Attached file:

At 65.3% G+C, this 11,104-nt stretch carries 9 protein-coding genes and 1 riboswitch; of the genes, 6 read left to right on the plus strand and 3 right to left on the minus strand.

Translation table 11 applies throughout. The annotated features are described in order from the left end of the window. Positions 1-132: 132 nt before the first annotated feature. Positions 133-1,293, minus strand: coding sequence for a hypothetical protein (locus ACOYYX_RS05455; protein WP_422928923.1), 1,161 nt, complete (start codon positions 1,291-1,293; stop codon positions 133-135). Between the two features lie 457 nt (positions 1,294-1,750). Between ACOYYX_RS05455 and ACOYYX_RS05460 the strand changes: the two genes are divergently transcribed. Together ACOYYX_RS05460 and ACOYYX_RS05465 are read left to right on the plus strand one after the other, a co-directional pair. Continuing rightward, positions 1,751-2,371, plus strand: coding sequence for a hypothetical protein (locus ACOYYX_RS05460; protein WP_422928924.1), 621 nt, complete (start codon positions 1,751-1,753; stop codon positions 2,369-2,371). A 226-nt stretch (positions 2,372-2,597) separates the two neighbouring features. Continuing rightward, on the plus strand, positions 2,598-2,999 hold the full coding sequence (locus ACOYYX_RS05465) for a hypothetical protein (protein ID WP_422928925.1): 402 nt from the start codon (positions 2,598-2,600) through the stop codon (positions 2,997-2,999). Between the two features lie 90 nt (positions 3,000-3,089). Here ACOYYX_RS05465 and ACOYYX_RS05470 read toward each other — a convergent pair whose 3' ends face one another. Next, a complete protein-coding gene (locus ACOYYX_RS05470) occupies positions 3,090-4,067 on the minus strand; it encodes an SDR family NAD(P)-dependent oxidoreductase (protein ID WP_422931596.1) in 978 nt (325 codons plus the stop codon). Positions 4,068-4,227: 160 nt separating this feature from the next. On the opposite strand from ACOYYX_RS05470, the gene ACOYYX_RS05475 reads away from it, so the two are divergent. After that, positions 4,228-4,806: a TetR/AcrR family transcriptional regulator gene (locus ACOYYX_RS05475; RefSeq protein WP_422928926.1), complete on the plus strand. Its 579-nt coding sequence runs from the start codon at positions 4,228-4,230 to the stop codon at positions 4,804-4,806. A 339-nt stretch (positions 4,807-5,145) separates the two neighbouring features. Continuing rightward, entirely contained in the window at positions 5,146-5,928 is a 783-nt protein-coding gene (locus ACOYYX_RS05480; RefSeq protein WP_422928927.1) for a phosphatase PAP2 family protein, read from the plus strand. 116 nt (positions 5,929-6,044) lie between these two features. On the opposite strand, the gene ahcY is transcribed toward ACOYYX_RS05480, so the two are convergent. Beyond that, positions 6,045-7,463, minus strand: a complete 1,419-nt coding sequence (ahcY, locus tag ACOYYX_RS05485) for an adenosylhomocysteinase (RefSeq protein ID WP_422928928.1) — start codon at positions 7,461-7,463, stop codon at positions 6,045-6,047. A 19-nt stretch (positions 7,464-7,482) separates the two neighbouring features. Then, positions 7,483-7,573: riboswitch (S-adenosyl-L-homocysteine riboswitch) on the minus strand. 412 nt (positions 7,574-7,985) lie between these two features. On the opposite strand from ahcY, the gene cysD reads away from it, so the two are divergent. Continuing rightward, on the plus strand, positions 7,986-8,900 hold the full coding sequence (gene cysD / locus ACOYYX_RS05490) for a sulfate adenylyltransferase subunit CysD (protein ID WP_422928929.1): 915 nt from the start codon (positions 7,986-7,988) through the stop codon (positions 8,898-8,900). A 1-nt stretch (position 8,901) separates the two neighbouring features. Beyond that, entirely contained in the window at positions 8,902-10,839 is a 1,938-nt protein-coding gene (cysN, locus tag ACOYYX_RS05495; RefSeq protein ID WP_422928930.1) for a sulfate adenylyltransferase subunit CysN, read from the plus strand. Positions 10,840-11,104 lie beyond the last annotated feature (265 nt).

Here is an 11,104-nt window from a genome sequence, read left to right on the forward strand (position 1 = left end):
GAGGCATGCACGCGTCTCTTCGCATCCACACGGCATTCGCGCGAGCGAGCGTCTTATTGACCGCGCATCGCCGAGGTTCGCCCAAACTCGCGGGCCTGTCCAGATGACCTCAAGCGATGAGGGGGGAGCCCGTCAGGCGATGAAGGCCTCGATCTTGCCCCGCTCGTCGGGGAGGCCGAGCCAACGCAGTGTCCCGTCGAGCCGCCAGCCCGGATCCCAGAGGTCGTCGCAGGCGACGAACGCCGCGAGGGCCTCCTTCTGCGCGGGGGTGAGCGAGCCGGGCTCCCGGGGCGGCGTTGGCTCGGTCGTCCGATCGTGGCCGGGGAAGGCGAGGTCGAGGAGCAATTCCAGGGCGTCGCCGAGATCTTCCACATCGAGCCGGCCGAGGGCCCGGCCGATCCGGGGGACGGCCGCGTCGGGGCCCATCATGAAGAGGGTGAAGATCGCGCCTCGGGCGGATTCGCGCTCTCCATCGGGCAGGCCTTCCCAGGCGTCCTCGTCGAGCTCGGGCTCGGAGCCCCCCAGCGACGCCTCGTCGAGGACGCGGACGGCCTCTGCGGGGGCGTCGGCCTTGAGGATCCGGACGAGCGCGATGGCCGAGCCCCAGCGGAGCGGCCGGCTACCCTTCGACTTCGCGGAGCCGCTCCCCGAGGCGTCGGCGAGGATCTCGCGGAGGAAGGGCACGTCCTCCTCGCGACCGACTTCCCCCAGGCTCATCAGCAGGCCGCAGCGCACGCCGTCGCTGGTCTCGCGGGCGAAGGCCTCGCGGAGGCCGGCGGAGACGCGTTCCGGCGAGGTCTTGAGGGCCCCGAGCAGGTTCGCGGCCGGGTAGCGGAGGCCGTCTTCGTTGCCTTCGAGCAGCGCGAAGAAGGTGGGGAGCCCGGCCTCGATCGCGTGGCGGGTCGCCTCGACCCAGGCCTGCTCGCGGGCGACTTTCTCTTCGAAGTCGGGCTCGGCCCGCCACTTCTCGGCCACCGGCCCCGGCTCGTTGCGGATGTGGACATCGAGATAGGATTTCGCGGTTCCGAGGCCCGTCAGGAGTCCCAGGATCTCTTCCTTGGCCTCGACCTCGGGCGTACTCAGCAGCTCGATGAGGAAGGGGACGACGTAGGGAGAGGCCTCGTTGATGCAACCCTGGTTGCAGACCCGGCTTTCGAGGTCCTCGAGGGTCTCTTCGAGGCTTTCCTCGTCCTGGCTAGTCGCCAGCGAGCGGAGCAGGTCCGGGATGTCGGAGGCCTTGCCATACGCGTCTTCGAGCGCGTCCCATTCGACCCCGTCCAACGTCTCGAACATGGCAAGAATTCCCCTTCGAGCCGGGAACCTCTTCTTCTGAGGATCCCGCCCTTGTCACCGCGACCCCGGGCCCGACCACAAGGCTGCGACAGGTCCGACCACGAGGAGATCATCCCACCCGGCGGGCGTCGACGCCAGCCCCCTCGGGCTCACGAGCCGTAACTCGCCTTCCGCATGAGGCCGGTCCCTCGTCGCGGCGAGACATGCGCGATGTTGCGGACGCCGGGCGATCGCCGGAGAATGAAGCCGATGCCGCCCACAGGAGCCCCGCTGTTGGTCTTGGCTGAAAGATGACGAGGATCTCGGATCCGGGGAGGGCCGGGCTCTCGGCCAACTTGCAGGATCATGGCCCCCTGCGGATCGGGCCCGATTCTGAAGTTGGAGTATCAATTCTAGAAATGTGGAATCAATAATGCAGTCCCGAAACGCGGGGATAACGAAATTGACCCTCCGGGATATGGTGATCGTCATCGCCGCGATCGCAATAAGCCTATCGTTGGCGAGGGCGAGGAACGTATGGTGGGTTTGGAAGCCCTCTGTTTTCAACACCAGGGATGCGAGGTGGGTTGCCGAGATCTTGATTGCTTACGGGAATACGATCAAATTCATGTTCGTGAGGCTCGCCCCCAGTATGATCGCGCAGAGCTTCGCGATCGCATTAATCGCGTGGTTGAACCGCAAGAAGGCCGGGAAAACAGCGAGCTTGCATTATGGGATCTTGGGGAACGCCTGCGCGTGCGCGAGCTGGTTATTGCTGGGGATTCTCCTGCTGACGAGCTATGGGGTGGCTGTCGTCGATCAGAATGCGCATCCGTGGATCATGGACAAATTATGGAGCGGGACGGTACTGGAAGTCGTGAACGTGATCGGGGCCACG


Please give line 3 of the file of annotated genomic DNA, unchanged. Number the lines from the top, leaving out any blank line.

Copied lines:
Here is an 11,104-nt window from a genome sequence, read left to right on the forward strand (position 1 = left end):